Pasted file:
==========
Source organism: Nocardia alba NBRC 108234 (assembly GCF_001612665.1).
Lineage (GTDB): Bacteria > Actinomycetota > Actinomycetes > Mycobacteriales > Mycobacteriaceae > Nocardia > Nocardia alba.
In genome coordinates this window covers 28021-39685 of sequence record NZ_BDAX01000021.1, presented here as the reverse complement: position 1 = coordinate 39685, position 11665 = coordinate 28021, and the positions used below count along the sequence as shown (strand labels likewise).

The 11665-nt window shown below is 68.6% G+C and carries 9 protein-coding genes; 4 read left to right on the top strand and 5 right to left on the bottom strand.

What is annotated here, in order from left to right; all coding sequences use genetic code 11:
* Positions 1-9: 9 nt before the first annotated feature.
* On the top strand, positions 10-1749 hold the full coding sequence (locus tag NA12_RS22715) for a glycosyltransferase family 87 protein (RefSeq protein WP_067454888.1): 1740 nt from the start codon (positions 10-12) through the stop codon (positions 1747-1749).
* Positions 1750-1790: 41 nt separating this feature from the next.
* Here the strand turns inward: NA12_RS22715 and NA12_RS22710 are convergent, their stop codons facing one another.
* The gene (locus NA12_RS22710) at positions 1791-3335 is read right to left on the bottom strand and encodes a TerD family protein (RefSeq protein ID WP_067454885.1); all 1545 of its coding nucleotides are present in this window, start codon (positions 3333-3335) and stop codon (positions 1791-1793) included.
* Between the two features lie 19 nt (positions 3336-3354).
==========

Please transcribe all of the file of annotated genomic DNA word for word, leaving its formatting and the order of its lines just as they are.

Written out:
Source organism: Nocardia alba NBRC 108234 (assembly GCF_001612665.1).
Lineage (GTDB): Bacteria > Actinomycetota > Actinomycetes > Mycobacteriales > Mycobacteriaceae > Nocardia > Nocardia alba.
In genome coordinates this window covers 28021-39685 of sequence record NZ_BDAX01000021.1, presented here as the reverse complement: position 1 = coordinate 39685, position 11665 = coordinate 28021, and the positions used below count along the sequence as shown (strand labels likewise).

The 11665-nt window shown below is 68.6% G+C and carries 9 protein-coding genes; 4 read left to right on the top strand and 5 right to left on the bottom strand.

What is annotated here, in order from left to right; all coding sequences use genetic code 11:
* Positions 1-9: 9 nt before the first annotated feature.
* On the top strand, positions 10-1749 hold the full coding sequence (locus tag NA12_RS22715) for a glycosyltransferase family 87 protein (RefSeq protein WP_067454888.1): 1740 nt from the start codon (positions 10-12) through the stop codon (positions 1747-1749).
* Positions 1750-1790: 41 nt separating this feature from the next.
* Here the strand turns inward: NA12_RS22715 and NA12_RS22710 are convergent, their stop codons facing one another.
* The gene (locus NA12_RS22710) at positions 1791-3335 is read right to left on the bottom strand and encodes a TerD family protein (RefSeq protein ID WP_067454885.1); all 1545 of its coding nucleotides are present in this window, start codon (positions 3333-3335) and stop codon (positions 1791-1793) included.
* Between the two features lie 19 nt (positions 3336-3354).